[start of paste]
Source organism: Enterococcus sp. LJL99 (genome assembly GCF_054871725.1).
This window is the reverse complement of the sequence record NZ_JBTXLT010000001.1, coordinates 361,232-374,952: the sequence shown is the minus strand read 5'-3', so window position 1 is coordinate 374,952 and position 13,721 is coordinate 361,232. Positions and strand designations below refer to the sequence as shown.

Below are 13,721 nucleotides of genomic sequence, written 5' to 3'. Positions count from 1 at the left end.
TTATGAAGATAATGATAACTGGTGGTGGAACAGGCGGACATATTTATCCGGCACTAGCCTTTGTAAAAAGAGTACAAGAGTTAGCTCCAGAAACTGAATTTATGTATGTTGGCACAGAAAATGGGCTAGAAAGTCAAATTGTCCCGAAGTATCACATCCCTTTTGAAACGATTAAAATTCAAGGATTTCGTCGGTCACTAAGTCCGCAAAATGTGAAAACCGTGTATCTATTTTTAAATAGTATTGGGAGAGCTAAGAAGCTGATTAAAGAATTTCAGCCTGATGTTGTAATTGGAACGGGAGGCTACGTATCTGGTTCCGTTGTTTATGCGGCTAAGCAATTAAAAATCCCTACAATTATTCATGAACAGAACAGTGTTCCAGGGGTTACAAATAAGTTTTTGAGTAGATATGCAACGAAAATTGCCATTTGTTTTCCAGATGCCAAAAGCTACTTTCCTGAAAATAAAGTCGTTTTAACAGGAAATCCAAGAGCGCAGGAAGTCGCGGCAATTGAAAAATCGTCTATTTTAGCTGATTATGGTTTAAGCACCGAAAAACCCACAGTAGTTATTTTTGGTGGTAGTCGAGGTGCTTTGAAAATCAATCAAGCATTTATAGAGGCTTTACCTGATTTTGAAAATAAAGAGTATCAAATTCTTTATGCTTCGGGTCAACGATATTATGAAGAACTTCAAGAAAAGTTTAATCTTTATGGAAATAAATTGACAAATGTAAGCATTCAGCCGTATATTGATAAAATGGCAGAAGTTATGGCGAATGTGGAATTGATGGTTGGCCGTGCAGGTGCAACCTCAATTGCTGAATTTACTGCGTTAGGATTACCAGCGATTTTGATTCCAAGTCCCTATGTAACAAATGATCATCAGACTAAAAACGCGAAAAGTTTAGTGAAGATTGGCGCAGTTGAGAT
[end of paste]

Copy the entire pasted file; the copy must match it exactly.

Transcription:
Source organism: Enterococcus sp. LJL99 (genome assembly GCF_054871725.1).
This window is the reverse complement of the sequence record NZ_JBTXLT010000001.1, coordinates 361,232-374,952: the sequence shown is the minus strand read 5'-3', so window position 1 is coordinate 374,952 and position 13,721 is coordinate 361,232. Positions and strand designations below refer to the sequence as shown.

Below are 13,721 nucleotides of genomic sequence, written 5' to 3'. Positions count from 1 at the left end.
TTATGAAGATAATGATAACTGGTGGTGGAACAGGCGGACATATTTATCCGGCACTAGCCTTTGTAAAAAGAGTACAAGAGTTAGCTCCAGAAACTGAATTTATGTATGTTGGCACAGAAAATGGGCTAGAAAGTCAAATTGTCCCGAAGTATCACATCCCTTTTGAAACGATTAAAATTCAAGGATTTCGTCGGTCACTAAGTCCGCAAAATGTGAAAACCGTGTATCTATTTTTAAATAGTATTGGGAGAGCTAAGAAGCTGATTAAAGAATTTCAGCCTGATGTTGTAATTGGAACGGGAGGCTACGTATCTGGTTCCGTTGTTTATGCGGCTAAGCAATTAAAAATCCCTACAATTATTCATGAACAGAACAGTGTTCCAGGGGTTACAAATAAGTTTTTGAGTAGATATGCAACGAAAATTGCCATTTGTTTTCCAGATGCCAAAAGCTACTTTCCTGAAAATAAAGTCGTTTTAACAGGAAATCCAAGAGCGCAGGAAGTCGCGGCAATTGAAAAATCGTCTATTTTAGCTGATTATGGTTTAAGCACCGAAAAACCCACAGTAGTTATTTTTGGTGGTAGTCGAGGTGCTTTGAAAATCAATCAAGCATTTATAGAGGCTTTACCTGATTTTGAAAATAAAGAGTATCAAATTCTTTATGCTTCGGGTCAACGATATTATGAAGAACTTCAAGAAAAGTTTAATCTTTATGGAAATAAATTGACAAATGTAAGCATTCAGCCGTATATTGATAAAATGGCAGAAGTTATGGCGAATGTGGAATTGATGGTTGGCCGTGCAGGTGCAACCTCAATTGCTGAATTTACTGCGTTAGGATTACCAGCGATTTTGATTCCAAGTCCCTATGTAACAAATGATCATCAGACTAAAAACGCGAAAAGTTTAGTGAAGATTGGCGCAGTTGAGAT